One thing I was a bit worried about with simulated surround sound technologies is that sometimes poorly implemented technologies will make perfectly good sounding music sound bad by adding echos and extra sounds that don’t actually exist. However, this was not an issue and it seems like Dolby has done a fine job with their Dolby 3D Technology. It’s still recommended that you turn this feature off when listening to music though since the technology will work differently with every song.

Test 3: The Gaming Test

Running around with guns blazing in Battlefield 3, this headset prformed phenomenally. The Virtual 7.1 surround sound worked very well and it accurately relayed my enemies position to me through sounds such as gunfires, footsteps, and dialogue. I also really enjoyed the clarity of the sound as well. The aforementioned sounds were clear and crisp and I felt like I was actually on the battlefield. Given that this headset is actually aimed at gamers, this is a very, very good thing.

Editor’s Blurb: Microphone Test

Well, since I’m on the other side of the Skype calls with Tom, I think I’m probably the most qualified to talk about microphone quality here and I’m going to have to say that the microphone quality on the GameCom 780 is one of the best I’ve heard from a gaming headset. While the microphone doesn’t match up to high end standalone microphones such as the Blue Microphone Snowball or the AudioTechnica AT2020, the headset microphone does fare very well when compared to other gaming headset microphones on the market. Sound quality here was crisp and clear, with clarity far exceeding the SteelSeries Siberia V2 microphone, which we compared with directly. This is probably due to Plantronics expertise in Bluetooth headsets and other audio gear designed for communications in mind. If you’re on a budget looking for a gaming headset to do gaming commentaries with, the Plantronics GameCom 780 should be on the very top of your list.

GameCom 780 Conclusions

When I first put on the Plantronics Gamecom 780 Gaming Headset, I wasn’t expecting too much. After all, Plantronics isn’t a name you’d readily recognize as a company that makes gaming peripherals, and while most companies have transitioned their high end headsets to use 50mm drivers, Plantronics decided to use 40mm drivers instead. However, soon after putting the 780’s on, it threw full-forced audio bliss in my face, and put my ignorance to shame. Thanks to technologies such as Dolby Headphones technology and Dolby Pro-logic 11x, this headset sounds absolutely phenomenal, rivaling headsets far exceeding its price-range. Additionally, its featherweight profile and cushioned earcups ensure comfort during even the longest marathon gaming sessions.

Construction and build quality is excellent as well. Built with high quality plastic, solid hinges, and durable cords, the 780 looks and feels like it can withstand some serious punishment. Incorporating a black and red colour scheme, this headset also looks, for the lack of a better word, “badass” sitting on your head as well.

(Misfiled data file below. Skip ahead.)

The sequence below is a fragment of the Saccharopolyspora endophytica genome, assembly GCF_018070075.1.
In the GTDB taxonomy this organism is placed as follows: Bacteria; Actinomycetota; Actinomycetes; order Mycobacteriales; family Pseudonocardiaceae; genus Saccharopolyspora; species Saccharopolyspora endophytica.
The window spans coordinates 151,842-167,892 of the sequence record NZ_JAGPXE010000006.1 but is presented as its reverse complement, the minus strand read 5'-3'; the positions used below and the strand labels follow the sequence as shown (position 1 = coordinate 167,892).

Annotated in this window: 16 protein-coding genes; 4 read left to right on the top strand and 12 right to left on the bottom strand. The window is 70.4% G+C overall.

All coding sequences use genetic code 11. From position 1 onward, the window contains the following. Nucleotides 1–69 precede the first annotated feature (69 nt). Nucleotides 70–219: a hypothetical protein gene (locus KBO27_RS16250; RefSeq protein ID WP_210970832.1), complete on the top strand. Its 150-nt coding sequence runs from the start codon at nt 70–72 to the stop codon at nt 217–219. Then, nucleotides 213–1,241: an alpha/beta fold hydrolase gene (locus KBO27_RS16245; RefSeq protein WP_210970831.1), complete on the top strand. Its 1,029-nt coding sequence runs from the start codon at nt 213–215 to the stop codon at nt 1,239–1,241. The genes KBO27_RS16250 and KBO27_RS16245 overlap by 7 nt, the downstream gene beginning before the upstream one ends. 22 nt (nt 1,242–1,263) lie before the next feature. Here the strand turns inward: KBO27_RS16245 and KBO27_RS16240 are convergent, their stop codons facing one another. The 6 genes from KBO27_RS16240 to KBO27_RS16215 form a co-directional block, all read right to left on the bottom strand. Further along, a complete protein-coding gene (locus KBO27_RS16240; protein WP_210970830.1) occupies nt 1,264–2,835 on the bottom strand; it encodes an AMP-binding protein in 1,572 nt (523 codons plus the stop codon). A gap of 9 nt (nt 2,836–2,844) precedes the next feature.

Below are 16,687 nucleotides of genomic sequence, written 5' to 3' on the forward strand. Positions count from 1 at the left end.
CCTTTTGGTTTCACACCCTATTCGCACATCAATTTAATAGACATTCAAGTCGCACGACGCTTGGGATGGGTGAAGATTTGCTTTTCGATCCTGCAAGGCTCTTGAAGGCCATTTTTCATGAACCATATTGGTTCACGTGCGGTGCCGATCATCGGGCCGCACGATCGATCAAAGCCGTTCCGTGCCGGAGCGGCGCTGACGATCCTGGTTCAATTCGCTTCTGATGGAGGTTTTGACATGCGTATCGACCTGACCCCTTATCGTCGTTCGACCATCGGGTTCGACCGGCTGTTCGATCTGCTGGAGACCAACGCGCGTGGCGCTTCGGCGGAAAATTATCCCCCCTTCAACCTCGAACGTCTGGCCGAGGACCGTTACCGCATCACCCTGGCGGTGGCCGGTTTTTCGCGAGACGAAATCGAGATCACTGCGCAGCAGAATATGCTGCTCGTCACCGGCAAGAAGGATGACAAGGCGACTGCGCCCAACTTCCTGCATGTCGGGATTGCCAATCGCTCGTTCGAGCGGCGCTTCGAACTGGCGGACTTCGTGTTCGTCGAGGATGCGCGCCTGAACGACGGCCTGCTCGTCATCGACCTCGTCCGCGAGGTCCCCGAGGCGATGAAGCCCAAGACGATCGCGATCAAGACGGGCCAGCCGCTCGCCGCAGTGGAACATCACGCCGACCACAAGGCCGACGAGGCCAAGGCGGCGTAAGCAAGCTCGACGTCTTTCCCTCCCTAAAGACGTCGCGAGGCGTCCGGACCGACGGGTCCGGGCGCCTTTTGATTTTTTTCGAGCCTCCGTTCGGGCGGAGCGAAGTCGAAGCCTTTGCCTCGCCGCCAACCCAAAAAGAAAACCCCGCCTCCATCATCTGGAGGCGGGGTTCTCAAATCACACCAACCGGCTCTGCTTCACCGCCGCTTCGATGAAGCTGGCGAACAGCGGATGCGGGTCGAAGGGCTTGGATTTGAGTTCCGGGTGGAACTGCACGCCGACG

Throughout the month or so of testing however, I did find a couple minor flaws with the GameCom 780 – mainly the button positioning and noise cancellation. Since the volume controls, the Dolby switch, and the mic switch are all located on the left earcup, they can easily be pressed when the headset is being adjusted or moved. I found this to be quite an annoyance, especially when putting it on and realizing that the volume had been turned on to full blast. Additionally, the cloth earpads does not keep noise out very well at all. While gaming, I could distinctly hear my Hyper 212+ with the stock fan rev up. While this is perfectly fine for those who enjoy gaming in an isolated environment, those who regularly attend LAN parties will probably have blown out ear drums by the end of the night from having to turn the volume way up. That being said, you are making a tradeoff between comfort and noise isolation as headsets with leatherette earpads tend to get hot and uncomfortable after extended gameplay. Of the headsets on the market, the only headset I can think of that doesn’t have this tradeoff is some of the SteelSeries 7H models that include cloth earpads with their special SNDBlock material such as the SteelSeries 7H Fnatic Edition. Hopefully this is kind of sound isolating cloth material is something Plantronics will look into integrating for a future headset.

Taking a look at the pricing on the GameCom 780, it can currently be found at Amazon for $79.99.  Taking a look at some competitors such as the Corsair Vengeance 1500 ($88.74), Razer Megalodon 7.1 ($119.99) and the SteelSeries Siberia V2 USB ($89.77), the GameCom 780 is actually priced very competitively. While you do end up getting 40mm drivers here, overall I didn’t find that to be a problem at all.

Bottom Line

The Plantronics Gamecom 780 is an excellent all around headset and a worthy update to the ever so popular GameCom 777. If you’re a gamer or game commentator looking for a high end gaming headset on a budget, you’d be crazy not to give these a try.

Special thanks to Plantronics for making this review possible.

The Plantronics GameCom 780 is currently available on Amazon.

About The Author
Tom Li
Tom is a computer engineering student with a passion for computer hardware and technology. In his downtime, he enjoys gaming, playing guitar, and photography.
  • Maugrim3

    Does the sound leak out of these? An example. I’m listening to high volume music and sitting in the same room as a few other people, will they be able to hear what i’m listening to? If they don’t leak audio then i’m gonna buy them right away, lol

  • Paul Feenstra

    Been hearing great things about these, was considering the Tactic3D Alpha’s but they seem a bit flimsy and after having a set of Fata1itys that broke I’d rather spend the extra $30 and have something great that will also last. Thanks